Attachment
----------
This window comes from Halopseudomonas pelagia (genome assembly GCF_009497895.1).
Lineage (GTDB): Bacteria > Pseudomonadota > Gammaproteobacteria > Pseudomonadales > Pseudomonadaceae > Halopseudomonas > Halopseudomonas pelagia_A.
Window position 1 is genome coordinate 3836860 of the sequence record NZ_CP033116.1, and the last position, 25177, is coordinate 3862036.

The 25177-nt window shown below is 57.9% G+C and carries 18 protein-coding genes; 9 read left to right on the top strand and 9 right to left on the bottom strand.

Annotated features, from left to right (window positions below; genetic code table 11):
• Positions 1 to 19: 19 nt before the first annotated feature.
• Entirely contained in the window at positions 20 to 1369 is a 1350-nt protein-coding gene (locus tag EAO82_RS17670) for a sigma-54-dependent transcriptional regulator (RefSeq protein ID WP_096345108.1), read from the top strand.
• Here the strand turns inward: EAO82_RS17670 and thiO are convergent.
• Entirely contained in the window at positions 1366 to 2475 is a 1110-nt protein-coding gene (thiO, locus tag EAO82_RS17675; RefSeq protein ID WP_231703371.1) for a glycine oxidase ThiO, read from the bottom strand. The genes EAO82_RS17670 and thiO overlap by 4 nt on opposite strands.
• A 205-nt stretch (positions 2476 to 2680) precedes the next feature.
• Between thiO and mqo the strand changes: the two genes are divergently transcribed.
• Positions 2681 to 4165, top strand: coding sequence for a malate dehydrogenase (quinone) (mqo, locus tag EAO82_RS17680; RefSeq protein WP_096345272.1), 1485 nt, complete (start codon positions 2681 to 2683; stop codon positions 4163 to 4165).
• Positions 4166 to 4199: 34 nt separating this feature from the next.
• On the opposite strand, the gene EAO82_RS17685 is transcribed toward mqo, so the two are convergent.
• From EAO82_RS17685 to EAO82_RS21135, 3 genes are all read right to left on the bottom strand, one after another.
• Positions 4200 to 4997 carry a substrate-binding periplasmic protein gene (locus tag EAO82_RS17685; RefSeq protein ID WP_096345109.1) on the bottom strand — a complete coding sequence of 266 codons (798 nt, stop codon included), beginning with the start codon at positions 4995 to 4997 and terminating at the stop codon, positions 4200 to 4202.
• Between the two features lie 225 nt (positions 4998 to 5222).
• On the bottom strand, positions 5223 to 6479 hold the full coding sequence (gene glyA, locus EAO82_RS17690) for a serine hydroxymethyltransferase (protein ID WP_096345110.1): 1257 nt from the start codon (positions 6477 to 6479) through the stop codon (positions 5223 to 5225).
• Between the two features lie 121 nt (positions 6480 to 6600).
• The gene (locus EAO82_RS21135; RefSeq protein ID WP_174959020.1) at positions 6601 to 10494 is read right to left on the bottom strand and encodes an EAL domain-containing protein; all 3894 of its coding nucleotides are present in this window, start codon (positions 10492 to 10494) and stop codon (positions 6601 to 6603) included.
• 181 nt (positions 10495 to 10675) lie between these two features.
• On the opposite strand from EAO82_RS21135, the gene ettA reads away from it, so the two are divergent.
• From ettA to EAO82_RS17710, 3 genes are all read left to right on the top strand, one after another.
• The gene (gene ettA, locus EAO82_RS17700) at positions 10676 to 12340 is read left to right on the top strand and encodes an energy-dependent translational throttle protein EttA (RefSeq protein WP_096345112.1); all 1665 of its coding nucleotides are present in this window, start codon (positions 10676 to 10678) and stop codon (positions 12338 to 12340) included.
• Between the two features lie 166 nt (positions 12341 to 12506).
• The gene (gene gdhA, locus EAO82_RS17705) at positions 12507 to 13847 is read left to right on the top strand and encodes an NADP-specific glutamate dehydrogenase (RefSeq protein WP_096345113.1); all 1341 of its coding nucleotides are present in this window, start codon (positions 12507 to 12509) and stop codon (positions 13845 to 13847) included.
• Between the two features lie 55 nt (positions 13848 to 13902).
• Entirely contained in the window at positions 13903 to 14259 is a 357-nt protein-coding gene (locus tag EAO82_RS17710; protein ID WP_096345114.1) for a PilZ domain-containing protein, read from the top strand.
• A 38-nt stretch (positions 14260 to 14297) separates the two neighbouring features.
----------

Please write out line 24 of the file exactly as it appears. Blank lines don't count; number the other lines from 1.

• The gene (gene ettA, locus EAO82_RS17700) at positions 10676 to 12340 is read left to right on the top strand and encodes an energy-dependent translational throttle protein EttA (RefSeq protein WP_096345112.1); all 1665 of its coding nucleotides are present in this window, start codon (positions 10676 to 10678) and stop codon (positions 12338 to 12340) included.